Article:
IL-15 exhibits pleiotropic effects on NK and CD8+ T cells and contributes to host protection or immunopathology during infection. Although both type I IFNs and IFN-γ upregulate IL-15 expression, their effects on IL-15 upregulation and underlying mechanisms have not been compared comprehensively. In addition, little is known about trans-presentation of IL-15 by epithelial cells to lymphocytes. In this study, we analyzed the expression of IL-15 and IL-15Rα in the human hepatocyte-derived Huh-7 cell line after stimulation with IFN-α, IFN-β, or IFN-γ using RT-PCR, flow cytometry, and confocal microscopy. We also performed knockdown experiments to investigate the signaling pathway involved in IL-15 upregulation. IFN-γ more potently upregulated IL-15 expression in Huh-7 cells than IFN-α and IFN-β. Knockdown experiments revealed that IFN-γ– and IFN-β–induced IL-15 expression relied on IFN regulatory factor 1 (IRF1), which is upregulated by STAT1 and IFN-stimulated gene factor 3, respectively. Inhibitor of κB kinase α/β was also involved in IFN-γ–induced upregulation of IL-15. Furthermore, human NK cells were activated by coculture with IFN-γ–treated Huh-7 cells, which was abrogated by knocking down IL-15Rα in IFN-γ–treated Huh-7 cells, indicating that IFN-γ–induced IL-15 on Huh-7 cells activates NK cells via trans-presentation. In summary, our data demonstrate that IFN-γ potently elicits IL-15 trans-presentation by epithelial cells via IRF1. These data also suggest that the IFN-γ–IRF1–IL-15 axis may be a regulatory target for the treatment of diseases with IL-15 dysregulation.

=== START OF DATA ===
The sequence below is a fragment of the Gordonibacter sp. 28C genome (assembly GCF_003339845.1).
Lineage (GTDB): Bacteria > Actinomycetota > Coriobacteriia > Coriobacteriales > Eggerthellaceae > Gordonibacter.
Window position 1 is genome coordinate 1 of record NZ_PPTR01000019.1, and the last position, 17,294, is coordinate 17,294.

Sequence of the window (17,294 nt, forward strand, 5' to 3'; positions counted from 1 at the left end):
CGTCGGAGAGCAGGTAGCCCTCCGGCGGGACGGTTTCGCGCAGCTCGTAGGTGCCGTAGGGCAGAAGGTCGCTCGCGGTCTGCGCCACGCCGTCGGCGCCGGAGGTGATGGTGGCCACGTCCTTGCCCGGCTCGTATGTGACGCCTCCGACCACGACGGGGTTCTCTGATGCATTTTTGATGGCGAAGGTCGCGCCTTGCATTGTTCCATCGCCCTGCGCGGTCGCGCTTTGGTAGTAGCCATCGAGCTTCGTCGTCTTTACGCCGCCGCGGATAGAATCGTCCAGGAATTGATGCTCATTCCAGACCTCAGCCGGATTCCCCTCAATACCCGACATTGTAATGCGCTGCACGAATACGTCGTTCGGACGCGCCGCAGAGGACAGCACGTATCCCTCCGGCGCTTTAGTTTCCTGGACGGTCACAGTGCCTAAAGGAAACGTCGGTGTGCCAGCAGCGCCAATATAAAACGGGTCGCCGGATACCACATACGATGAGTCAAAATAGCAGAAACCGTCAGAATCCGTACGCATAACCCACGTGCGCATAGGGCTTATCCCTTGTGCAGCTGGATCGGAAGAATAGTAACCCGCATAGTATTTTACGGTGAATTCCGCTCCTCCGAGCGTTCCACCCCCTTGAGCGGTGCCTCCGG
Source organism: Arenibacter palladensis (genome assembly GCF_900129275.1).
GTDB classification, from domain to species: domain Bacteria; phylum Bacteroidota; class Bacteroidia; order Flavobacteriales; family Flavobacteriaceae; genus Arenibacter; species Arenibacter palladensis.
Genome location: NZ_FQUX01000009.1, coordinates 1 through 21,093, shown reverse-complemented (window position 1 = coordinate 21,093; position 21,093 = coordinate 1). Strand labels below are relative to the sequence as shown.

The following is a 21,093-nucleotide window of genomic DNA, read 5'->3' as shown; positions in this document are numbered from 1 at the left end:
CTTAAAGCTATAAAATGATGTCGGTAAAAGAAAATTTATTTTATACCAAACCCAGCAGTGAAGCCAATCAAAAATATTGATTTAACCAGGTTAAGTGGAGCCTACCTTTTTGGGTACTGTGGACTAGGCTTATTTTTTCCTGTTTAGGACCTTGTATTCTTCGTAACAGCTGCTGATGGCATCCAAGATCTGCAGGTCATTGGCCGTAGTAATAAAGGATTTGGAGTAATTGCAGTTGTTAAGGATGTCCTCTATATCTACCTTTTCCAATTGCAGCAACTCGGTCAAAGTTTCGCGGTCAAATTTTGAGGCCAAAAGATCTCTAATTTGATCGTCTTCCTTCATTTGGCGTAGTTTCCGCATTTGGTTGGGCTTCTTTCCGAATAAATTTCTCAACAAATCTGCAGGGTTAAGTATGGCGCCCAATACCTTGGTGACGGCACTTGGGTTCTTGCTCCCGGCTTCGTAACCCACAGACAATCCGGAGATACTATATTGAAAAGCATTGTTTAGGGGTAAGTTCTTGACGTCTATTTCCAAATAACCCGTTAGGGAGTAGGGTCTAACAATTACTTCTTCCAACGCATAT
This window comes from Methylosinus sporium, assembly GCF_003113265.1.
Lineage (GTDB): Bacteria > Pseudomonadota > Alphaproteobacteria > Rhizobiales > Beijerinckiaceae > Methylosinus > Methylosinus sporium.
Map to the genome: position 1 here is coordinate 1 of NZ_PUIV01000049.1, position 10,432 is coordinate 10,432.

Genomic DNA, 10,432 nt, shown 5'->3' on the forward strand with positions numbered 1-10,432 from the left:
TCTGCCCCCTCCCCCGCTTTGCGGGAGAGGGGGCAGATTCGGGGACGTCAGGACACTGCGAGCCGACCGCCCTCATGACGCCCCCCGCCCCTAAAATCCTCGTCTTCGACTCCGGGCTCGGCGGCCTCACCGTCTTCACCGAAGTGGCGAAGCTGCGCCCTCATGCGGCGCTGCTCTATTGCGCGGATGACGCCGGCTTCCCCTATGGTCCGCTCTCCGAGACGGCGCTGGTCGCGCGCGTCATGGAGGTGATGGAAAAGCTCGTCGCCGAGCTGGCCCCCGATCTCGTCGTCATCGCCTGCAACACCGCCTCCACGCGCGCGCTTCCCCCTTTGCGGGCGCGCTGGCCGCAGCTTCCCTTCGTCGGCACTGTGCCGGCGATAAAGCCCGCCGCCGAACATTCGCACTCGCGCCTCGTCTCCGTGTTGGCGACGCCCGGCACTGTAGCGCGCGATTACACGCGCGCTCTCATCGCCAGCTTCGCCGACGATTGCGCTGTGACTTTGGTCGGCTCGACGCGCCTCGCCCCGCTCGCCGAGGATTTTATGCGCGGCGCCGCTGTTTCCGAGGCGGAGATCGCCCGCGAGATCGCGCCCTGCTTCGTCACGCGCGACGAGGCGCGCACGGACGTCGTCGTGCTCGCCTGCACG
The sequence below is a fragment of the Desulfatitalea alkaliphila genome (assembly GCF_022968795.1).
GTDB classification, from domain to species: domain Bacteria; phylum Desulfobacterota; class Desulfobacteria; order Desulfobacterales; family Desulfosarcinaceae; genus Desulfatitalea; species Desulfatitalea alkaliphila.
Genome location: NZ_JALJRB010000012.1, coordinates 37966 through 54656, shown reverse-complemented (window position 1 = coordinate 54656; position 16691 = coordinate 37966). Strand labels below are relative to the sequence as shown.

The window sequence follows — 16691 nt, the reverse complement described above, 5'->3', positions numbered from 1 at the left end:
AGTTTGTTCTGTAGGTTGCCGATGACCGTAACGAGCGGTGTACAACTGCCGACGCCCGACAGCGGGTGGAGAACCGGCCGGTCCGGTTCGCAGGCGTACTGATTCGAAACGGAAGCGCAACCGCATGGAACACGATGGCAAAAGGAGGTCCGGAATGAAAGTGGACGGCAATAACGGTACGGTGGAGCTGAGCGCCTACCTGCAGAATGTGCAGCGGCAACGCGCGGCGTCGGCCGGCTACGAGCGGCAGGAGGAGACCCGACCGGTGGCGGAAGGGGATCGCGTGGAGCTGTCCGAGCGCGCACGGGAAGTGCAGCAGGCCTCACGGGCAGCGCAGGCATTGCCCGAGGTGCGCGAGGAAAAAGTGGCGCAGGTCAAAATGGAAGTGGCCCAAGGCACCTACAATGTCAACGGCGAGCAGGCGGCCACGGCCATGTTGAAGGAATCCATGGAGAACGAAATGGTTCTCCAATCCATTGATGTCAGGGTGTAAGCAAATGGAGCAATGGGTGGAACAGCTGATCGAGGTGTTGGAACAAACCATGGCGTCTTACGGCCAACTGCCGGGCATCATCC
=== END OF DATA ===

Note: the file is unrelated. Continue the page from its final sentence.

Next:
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Interleukin-15 is a member of the four α-helix bundle cytokine family (1). IL-15 plays a pivotal role in the development, proliferation, and activation of NK and CD8+ T cells (1, 2), contributing to host protection and the elimination of virus-infected cells (3). In contrast, dysregulated IL-15 induces bystander activation of CD8+ T cells, and these IL-15–activated CD8+ T cells contribute to immunopathological tissue injury during acute viral hepatitis and celiac disease (3–6). Thus, tight regulation of IL-15 expression is important for maintaining immune homeostasis.
The IL-15 receptor complex is composed of the common γ-chain (CD132), the IL-2/IL-15 receptor β-chain (IL-2/15Rβ), and IL-15 receptor α-subunit (IL-15Rα). IL-15 primarily delivers its signals in a cell contact–dependent manner through the trans-presentation of membrane-bound IL-15–IL-15Rα complexes to neighboring cells expressing IL-2/IL-15Rβ and the common γ-chain (7). Signaling by cis-presentation or soluble IL-15–IL-15Rα complexes has also been proposed (8–11). When human CD8+ T cells are stimulated in vitro with recombinant IL-15, cis-presentation mediates the IL-15 responses (10). In addition, the presence of soluble IL-15–IL-15Rα complexes in the serum of patients with melanoma and polyinosinic:polycytidylic acid– or IFN-α–stimulated mice suggests the possibility of signaling by soluble IL-15–IL-15Rα complexes (9, 11, 12). However, the trans-presentation of membrane-bound IL-15–IL-15Rα complexes is considered a major mechanism of action of IL-15 with strong potency (3, 11).